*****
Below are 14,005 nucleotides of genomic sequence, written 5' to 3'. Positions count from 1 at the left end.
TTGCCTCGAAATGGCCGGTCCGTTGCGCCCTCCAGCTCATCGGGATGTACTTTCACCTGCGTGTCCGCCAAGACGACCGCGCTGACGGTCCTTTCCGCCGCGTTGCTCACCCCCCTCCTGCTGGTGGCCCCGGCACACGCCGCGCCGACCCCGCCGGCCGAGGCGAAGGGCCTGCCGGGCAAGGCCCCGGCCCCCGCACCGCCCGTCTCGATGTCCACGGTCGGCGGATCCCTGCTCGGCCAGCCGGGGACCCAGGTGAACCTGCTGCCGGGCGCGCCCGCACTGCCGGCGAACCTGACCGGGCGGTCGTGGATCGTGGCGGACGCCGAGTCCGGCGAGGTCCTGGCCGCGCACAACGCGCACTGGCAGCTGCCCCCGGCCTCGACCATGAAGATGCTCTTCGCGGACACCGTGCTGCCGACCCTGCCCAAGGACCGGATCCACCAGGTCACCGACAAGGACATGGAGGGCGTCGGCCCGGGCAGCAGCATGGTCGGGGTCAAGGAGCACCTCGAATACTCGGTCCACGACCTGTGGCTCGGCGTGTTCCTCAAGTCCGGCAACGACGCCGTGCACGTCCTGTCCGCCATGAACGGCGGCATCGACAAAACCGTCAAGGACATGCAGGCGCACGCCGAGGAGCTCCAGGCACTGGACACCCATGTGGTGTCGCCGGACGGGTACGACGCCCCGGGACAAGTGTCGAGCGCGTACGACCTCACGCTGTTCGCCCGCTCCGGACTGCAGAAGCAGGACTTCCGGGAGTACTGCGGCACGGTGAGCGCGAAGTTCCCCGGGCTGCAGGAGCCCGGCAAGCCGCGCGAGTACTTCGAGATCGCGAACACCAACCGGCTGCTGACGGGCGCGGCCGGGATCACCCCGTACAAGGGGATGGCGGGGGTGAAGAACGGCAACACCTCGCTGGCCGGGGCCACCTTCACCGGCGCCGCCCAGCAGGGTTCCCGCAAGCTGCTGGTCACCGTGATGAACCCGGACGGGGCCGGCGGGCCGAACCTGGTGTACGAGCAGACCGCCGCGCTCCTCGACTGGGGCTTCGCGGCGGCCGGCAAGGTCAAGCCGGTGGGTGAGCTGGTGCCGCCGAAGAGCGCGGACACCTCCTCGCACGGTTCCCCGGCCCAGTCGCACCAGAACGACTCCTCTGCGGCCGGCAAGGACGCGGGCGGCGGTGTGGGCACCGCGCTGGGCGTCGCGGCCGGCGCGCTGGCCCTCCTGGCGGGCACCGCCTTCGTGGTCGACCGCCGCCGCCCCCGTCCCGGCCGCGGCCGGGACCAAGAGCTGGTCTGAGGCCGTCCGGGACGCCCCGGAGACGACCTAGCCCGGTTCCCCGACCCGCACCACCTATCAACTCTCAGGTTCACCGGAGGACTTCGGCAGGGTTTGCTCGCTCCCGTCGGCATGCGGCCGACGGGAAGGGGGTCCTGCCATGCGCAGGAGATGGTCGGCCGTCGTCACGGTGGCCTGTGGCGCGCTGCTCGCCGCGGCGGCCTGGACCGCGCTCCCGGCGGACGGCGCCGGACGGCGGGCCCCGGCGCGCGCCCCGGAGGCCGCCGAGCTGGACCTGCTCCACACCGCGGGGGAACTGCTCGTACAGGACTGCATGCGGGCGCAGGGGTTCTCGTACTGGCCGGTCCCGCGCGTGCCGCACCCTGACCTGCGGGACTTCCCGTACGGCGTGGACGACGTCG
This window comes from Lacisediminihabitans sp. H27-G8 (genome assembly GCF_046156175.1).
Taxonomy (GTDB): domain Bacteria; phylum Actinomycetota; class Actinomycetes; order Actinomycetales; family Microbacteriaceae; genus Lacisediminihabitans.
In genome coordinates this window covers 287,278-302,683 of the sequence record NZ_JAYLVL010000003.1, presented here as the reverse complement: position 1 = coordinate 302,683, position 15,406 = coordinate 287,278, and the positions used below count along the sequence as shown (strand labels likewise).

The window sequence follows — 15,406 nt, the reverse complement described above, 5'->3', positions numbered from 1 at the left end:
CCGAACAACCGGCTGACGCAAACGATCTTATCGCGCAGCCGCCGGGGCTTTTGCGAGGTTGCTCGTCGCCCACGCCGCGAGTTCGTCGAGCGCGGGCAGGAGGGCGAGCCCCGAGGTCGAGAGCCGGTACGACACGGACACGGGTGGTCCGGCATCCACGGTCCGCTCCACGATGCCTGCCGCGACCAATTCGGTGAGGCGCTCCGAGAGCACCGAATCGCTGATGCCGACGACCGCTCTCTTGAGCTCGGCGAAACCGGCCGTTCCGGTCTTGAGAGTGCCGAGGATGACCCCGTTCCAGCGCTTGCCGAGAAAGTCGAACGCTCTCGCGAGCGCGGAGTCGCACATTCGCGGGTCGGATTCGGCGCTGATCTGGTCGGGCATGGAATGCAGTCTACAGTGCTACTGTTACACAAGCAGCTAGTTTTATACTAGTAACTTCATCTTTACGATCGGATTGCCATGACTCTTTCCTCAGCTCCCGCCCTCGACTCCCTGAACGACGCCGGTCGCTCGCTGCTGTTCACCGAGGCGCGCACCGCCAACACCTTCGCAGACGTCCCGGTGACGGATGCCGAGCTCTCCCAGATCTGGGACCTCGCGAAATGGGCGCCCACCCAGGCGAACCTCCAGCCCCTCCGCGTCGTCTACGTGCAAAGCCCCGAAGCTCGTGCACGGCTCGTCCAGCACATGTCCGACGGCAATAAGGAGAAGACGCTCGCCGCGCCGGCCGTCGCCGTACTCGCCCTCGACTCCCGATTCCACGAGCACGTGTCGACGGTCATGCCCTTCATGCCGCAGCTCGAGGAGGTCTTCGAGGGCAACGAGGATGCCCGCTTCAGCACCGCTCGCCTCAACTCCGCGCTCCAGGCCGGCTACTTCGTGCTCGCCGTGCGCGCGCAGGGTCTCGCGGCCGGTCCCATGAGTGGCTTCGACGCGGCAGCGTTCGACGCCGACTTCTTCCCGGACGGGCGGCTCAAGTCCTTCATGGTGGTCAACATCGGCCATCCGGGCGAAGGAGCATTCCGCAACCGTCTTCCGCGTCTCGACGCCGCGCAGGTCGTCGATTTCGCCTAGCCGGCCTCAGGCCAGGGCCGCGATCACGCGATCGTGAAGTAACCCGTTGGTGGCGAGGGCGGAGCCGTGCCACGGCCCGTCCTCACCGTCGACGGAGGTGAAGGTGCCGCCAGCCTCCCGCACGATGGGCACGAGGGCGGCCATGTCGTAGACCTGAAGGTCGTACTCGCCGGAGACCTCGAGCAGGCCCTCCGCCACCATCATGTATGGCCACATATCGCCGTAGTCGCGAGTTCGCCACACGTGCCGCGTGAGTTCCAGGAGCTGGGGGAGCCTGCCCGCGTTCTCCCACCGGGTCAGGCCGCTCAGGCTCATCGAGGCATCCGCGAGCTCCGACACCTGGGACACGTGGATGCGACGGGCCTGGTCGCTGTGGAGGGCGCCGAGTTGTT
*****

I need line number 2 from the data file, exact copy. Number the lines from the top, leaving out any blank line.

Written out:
TTGCCTCGAAATGGCCGGTCCGTTGCGCCCTCCAGCTCATCGGGATGTACTTTCACCTGCGTGTCCGCCAAGACGACCGCGCTGACGGTCCTTTCCGCCGCGTTGCTCACCCCCCTCCTGCTGGTGGCCCCGGCACACGCCGCGCCGACCCCGCCGGCCGAGGCGAAGGGCCTGCCGGGCAAGGCCCCGGCCCCCGCACCGCCCGTCTCGATGTCCACGGTCGGCGGATCCCTGCTCGGCCAGCCGGGGACCCAGGTGAACCTGCTGCCGGGCGCGCCCGCACTGCCGGCGAACCTGACCGGGCGGTCGTGGATCGTGGCGGACGCCGAGTCCGGCGAGGTCCTGGCCGCGCACAACGCGCACTGGCAGCTGCCCCCGGCCTCGACCATGAAGATGCTCTTCGCGGACACCGTGCTGCCGACCCTGCCCAAGGACCGGATCCACCAGGTCACCGACAAGGACATGGAGGGCGTCGGCCCGGGCAGCAGCATGGTCGGGGTCAAGGAGCACCTCGAATACTCGGTCCACGACCTGTGGCTCGGCGTGTTCCTCAAGTCCGGCAACGACGCCGTGCACGTCCTGTCCGCCATGAACGGCGGCATCGACAAAACCGTCAAGGACATGCAGGCGCACGCCGAGGAGCTCCAGGCACTGGACACCCATGTGGTGTCGCCGGACGGGTACGACGCCCCGGGACAAGTGTCGAGCGCGTACGACCTCACGCTGTTCGCCCGCTCCGGACTGCAGAAGCAGGACTTCCGGGAGTACTGCGGCACGGTGAGCGCGAAGTTCCCCGGGCTGCAGGAGCCCGGCAAGCCGCGCGAGTACTTCGAGATCGCGAACACCAACCGGCTGCTGACGGGCGCGGCCGGGATCACCCCGTACAAGGGGATGGCGGGGGTGAAGAACGGCAACACCTCGCTGGCCGGGGCCACCTTCACCGGCGCCGCCCAGCAGGGTTCCCGCAAGCTGCTGGTCACCGTGATGAACCCGGACGGGGCCGGCGGGCCGAACCTGGTGTACGAGCAGACCGCCGCGCTCCTCGACTGGGGCTTCGCGGCGGCCGGCAAGGTCAAGCCGGTGGGTGAGCTGGTGCCGCCGAAGAGCGCGGACACCTCCTCGCACGGTTCCCCGGCCCAGTCGCACCAGAACGACTCCTCTGCGGCCGGCAAGGACGCGGGCGGCGGTGTGGGCACCGCGCTGGGCGTCGCGGCCGGCGCGCTGGCCCTCCTGGCGGGCACCGCCTTCGTGGTCGACCGCCGCCGCCCCCGTCCCGGCCGCGGCCGGGACCAAGAGCTGGTCTGAGGCCGTCCGGGACGCCCCGGAGACGACCTAGCCCGGTTCCCCGACCCGCACCACCTATCAACTCTCAGGTTCACCGGAGGACTTCGGCAGGGTTTGCTCGCTCCCGTCGGCATGCGGCCGACGGGAAGGGGGTCCTGCCATGCGCAGGAGATGGTCGGCCGTCGTCACGGTGGCCTGTGGCGCGCTGCTCGCCGCGGCGGCCTGGACCGCGCTCCCGGCGGACGGCGCCGGACGGCGGGCCCCGGCGCGCGCCCCGGAGGCCGCCGAGCTGGACCTGCTCCACACCGCGGGGGAACTGCTCGTACAGGACTGCATGCGGGCGCAGGGGTTCTCGTACTGGCCGGTCCCGCGCGTGCCGCACCCTGACCTGCGGGACTTCCCGTACGGCGTGGACGACGTCG